My full post is here.
High-speed traders set their sights on Asia and Latin America
Will robots take over exchanges in the emerging markets?
There are hurdles to the spread of HFT, however. Emerging-market governments are wary of encouraging short-term foreign investors. HFT firms which seek to exploit currency movements or arbitrage price differences between local-currency and foreign-currency bonds want to move funds in and out of a country with minimal friction. The presence of capital controls makes this hard. Brazil’s 2% tax on foreign equity and debt investments in 2009 did not deter existing HFT firms but did discourage new ones.
My piece in the magazine is here (subscription needed).
What’s behind the recent round of food inflation?
A look at the reasons behind the price movements of each of the commodities suggests that the rally on some of the commodities may be overdone. First, unlike the food crisis two years ago, this time around inventories of rice, corn and other commodities are at healthy levels. The Food and Agriculture Organisation estimates that after two consecutive years of record crops, world wheat inventories have been replenished sufficiently to cover the production shortfall. Crude oil prices are also lower than in 2008, suppressing the demand for biofuels, which drove the rise in corn prices last time around. Finally, one only has to look at the divergence between the wheat futures and the physical cash market to understand that the futures surge is probably an overreaction to the drought.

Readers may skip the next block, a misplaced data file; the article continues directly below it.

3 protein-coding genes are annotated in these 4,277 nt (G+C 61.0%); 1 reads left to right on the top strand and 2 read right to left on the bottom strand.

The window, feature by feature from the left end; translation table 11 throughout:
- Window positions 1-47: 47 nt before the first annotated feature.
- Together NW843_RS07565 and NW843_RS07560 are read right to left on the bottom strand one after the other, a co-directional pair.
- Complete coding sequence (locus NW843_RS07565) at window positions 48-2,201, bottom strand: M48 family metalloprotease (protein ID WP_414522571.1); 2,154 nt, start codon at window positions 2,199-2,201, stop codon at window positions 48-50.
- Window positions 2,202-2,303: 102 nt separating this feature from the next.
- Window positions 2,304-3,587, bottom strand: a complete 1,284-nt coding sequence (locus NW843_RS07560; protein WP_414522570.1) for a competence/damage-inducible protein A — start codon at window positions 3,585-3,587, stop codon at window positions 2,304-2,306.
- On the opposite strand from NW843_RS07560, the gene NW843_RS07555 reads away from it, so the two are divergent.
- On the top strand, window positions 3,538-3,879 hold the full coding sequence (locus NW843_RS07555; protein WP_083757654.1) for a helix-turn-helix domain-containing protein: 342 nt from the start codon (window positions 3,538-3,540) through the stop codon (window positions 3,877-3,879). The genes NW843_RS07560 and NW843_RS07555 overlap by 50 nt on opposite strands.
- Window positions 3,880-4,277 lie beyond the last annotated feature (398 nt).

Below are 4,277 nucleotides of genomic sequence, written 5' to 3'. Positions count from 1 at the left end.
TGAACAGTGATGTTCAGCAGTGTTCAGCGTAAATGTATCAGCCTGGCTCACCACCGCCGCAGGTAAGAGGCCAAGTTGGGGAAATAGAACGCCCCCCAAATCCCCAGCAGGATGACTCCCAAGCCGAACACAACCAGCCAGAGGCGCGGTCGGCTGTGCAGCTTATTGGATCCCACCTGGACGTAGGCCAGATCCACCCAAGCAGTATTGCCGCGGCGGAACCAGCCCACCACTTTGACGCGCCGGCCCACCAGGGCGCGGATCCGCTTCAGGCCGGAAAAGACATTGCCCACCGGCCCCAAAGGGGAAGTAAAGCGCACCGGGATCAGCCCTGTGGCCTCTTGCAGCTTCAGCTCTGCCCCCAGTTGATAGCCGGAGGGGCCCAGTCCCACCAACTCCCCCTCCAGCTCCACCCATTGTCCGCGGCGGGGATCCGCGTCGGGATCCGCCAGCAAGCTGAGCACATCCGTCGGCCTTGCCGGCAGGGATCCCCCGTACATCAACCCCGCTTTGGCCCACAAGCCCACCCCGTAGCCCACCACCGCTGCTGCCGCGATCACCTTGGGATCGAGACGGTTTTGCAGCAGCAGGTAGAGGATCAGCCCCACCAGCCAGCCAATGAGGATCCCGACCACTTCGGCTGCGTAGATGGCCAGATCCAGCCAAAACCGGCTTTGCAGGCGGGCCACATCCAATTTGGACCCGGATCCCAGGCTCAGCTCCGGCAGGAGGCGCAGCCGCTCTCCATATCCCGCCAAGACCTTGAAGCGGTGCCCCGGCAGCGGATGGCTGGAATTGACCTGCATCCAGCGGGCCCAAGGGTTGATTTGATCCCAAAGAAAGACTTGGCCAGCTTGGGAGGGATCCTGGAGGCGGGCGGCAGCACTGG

My full post is here.
Identifying and measuring systemic risk isn’t easy. But complexity of a problem shouldn’t be a barrier. Why can’t economists use advances in network theory and computational mathematics to refine their models?
A new NBER paper by Mila Getmansky, Andrew Lo and Loriana Pelizzon attempts to identify some early warning indicators that can be a useful for assessing future vulnerabilities. Instead of using financial information such as leverage and asset size, which may not be publicly available, the paper relies on econometric techniques to tease out systemic risk. The actual analysis is very mathematical, but essentially the authors first create a map of the connections among the four major groups of financial institutions. (The groups are hedge funds, banks, brokers and insurance companies.) Next, they identify the causal relationships among individual firms to create a web of statistical relations among individual firms.